The Irish Language
Gaeilge, Gaelic, Irish are all the same language. Its origins lie with the arrival of the Gael, a Celtic Tribe who originated in Central Europe and moved here from about 500 BC. It is a language that has brushed with extinction. However across Ireland, at least in the Irish Republic and increasingly in Northern Ireland you will see it written on signs and notices. If you have the misfortune of being arrested in the Republic you will be entitled to have your rights read in Irish.
Is Irish Widely Spoken?
However, don’t be fooled into thinking that it is widely spoken, or even understood in this country. About 1% of our population use it as their first language and many of the rest of us, in spite of it being compulsory at school, have little or no skills. The reasons for this are many and complicated. Although other languages had arrived in Ireland, Latin was the language of the church. English and French arrived with the Normans in the 12th century. It was widely spoken, especially in the west, right up to the mid 1800s. Famine and migration had a huge impact on the Gaelic speaking community and many either died or left. The ones left behind often ensured that their children spoke English in order to prepare them for seemingly inevitable emigration. It was also the time that the National schools were established. Catholic children were now entitled to an education provided by the British state. Teachers were Irish but the curriculum was not.
Why the Irish Speak English
English was the language of government, of civil service and of business. If you were going to get work in any of these fields, English was essential. And so began the demise of a language spoken here for over 2000 years. In the late 19th century, academics and poets, alarmed by the pace of its demise, established The Gaelic League in an effort to preserve the language and slow down its retreat. They were partially successful. When the Free Sate of Ireland became independent from the United Kingdom in 1922, Irish was chosen as its first language, yet most of the founders of this new state could not speak it, and nor can their grandchildren or great grandchildren.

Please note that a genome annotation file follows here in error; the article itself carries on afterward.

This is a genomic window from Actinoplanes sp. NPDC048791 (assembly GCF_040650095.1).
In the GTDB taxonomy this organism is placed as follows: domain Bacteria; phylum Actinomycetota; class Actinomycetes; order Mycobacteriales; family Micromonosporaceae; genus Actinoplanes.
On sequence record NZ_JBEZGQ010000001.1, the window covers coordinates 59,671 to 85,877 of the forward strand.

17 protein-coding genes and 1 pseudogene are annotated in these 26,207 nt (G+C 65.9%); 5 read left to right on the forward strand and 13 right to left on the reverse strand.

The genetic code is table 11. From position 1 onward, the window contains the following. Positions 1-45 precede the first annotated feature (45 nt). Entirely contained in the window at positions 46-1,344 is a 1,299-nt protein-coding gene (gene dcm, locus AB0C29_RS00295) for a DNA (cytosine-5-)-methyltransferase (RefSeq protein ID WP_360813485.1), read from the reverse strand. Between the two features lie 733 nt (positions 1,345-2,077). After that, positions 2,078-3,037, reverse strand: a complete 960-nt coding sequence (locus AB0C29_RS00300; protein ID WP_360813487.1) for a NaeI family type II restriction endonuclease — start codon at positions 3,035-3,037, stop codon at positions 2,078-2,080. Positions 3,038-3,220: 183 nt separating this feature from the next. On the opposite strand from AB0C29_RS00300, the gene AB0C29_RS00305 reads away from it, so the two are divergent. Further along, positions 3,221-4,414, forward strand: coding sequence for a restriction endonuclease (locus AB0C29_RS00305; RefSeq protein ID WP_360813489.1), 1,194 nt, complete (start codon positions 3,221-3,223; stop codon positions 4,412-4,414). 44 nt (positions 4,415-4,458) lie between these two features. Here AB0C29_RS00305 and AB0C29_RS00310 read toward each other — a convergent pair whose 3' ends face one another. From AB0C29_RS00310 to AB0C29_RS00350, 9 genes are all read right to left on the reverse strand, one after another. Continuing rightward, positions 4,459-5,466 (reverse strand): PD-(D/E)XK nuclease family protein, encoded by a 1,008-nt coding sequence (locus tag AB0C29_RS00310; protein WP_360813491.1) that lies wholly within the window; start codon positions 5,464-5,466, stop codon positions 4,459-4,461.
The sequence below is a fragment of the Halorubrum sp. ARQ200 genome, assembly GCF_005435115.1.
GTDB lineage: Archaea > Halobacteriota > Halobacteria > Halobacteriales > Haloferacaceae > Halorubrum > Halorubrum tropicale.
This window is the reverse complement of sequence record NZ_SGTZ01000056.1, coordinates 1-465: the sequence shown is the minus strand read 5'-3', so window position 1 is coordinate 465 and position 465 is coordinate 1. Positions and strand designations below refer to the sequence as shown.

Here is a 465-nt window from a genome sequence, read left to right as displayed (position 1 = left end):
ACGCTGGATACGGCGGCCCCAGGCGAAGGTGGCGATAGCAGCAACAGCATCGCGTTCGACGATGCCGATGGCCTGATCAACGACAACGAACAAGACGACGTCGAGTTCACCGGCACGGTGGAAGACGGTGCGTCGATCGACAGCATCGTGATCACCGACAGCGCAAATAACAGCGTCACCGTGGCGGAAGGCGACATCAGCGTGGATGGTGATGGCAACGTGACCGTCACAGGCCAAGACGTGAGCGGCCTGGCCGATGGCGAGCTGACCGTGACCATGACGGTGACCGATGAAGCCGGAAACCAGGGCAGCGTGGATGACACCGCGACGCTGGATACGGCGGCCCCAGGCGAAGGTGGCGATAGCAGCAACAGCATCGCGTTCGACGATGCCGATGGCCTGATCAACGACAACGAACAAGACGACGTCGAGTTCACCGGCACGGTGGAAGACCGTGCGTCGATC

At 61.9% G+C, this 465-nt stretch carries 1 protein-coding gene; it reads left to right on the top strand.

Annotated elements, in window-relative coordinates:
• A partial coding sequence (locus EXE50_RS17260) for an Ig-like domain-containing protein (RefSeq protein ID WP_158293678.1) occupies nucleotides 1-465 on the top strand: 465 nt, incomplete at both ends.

There is a saying in Irish, “tir gan teanga, tir gan chroí” meaning “land without language, land without heart” and collectively the Irish seem not to have forgotten this. Although many of us haven’t a clue what the words of our national anthem mean we will proudly bellow them out before our rugby and soccer games. We will vociferously defend words we do not understand, and now in a more confident 21st century Ireland, the language once associated with poverty and backwardness, with famine and old Ireland is undergoing a true revival. Gaelscoileanna teaching everything through the Irish language have become common in every corner. More and more, people with very limited Irish will greet each other with a Dia Dhuit instead of Hello as the Irish language becomes more and more modern. A unique thing in an increasingly globalised and homogenised world.